As I normally do around this time of year, I’m moving diet and health back to center stage: went grocery shopping yesterday and have gone back to only buying low sodium foods and healthy, nutritious snacks. We’ll see if that lasts much beyond my first day at work.

I spent a lot of time in 2012 on my mental health and well-being, and plan to keep moving forward with that in 2013.  I’d like to travel more, and have started trying to reconfigure finances so this is more than a pipe dream. I’d like to get more involved in activism and political issues – something I did more of in 2012 than I had in 2011, but still an area where I want to contribute in the future.

Thanks to everyone who helped make 2012 a memorable year – here’s to making new memories in 2013.

 

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The Neverending Writing List

As we creep ever-closer towards the end of the year, it’s natural to look back and take stock of the plans I made, and which ones came to fruition – hopefully with just enough time left in the final quarter of 2012 to kick my butt into gear on a few of these projects.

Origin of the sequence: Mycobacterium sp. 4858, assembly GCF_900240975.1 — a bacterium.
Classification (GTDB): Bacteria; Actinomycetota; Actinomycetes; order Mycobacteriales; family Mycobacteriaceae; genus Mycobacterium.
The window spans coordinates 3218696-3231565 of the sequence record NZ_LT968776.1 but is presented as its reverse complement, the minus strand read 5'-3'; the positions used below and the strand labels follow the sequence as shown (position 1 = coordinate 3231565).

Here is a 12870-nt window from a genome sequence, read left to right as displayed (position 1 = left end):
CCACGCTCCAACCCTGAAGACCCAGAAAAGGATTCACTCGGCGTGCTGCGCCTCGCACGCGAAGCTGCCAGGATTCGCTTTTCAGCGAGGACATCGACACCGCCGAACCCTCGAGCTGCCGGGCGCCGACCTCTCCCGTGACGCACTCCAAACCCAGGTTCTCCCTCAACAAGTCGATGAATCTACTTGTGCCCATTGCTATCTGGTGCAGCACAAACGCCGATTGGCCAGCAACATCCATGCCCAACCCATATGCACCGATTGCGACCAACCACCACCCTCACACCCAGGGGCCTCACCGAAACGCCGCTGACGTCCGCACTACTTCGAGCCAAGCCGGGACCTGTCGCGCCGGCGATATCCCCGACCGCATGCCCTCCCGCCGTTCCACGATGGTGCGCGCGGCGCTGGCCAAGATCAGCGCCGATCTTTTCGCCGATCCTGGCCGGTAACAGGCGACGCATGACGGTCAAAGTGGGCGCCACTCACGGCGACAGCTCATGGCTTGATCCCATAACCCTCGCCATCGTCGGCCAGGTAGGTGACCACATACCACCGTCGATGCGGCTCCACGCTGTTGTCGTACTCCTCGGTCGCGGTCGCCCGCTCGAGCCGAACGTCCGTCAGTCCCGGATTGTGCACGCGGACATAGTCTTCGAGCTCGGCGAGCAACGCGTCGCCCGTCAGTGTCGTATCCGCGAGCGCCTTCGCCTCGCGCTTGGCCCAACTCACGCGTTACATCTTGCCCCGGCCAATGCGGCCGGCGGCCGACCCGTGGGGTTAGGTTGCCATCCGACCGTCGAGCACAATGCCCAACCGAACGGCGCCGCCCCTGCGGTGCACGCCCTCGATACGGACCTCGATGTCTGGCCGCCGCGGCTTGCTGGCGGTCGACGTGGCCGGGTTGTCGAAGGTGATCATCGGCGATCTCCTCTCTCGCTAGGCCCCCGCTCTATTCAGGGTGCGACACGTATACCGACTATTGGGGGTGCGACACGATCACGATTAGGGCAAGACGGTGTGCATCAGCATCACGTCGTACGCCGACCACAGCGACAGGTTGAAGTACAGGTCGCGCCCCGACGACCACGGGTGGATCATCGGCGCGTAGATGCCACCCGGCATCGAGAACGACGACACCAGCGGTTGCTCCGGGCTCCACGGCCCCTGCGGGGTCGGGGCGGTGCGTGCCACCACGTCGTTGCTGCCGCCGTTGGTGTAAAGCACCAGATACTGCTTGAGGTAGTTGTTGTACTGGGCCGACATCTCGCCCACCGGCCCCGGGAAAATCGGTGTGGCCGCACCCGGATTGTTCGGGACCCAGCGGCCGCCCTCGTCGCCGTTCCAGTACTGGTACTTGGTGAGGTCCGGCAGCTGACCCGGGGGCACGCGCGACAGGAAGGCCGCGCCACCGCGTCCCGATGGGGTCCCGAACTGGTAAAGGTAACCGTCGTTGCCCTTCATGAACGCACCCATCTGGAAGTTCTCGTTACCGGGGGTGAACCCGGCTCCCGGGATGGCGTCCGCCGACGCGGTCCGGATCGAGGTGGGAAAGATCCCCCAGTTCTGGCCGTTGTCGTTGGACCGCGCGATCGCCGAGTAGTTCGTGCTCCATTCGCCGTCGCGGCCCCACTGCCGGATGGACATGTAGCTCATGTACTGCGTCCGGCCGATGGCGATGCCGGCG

The year started with a rush and a bang. My short story, The Tell Tale Tech was selected to launch a week of tributes to Poe, over on The Veillee Blog. Next, Sare Liz Gordy decided to put together “Sassy Singularity” – an anthology of short stories about strong single women, and my short story Sweetheart, kicked off that collection.

The next month, Hot Mess: speculative fiction about climate change came out. Millennial Ex, a ten-minute play about marriage equality, was given Honorable Mention at a festival in the US before later being picked up as the centerpiece for ANY OBJECTIONS? the upcoming Glasgay Festival in Glasgow, Scotland. (I also have another dozen or so plays from other entrants to read through before the selection committee makes its final decisions.)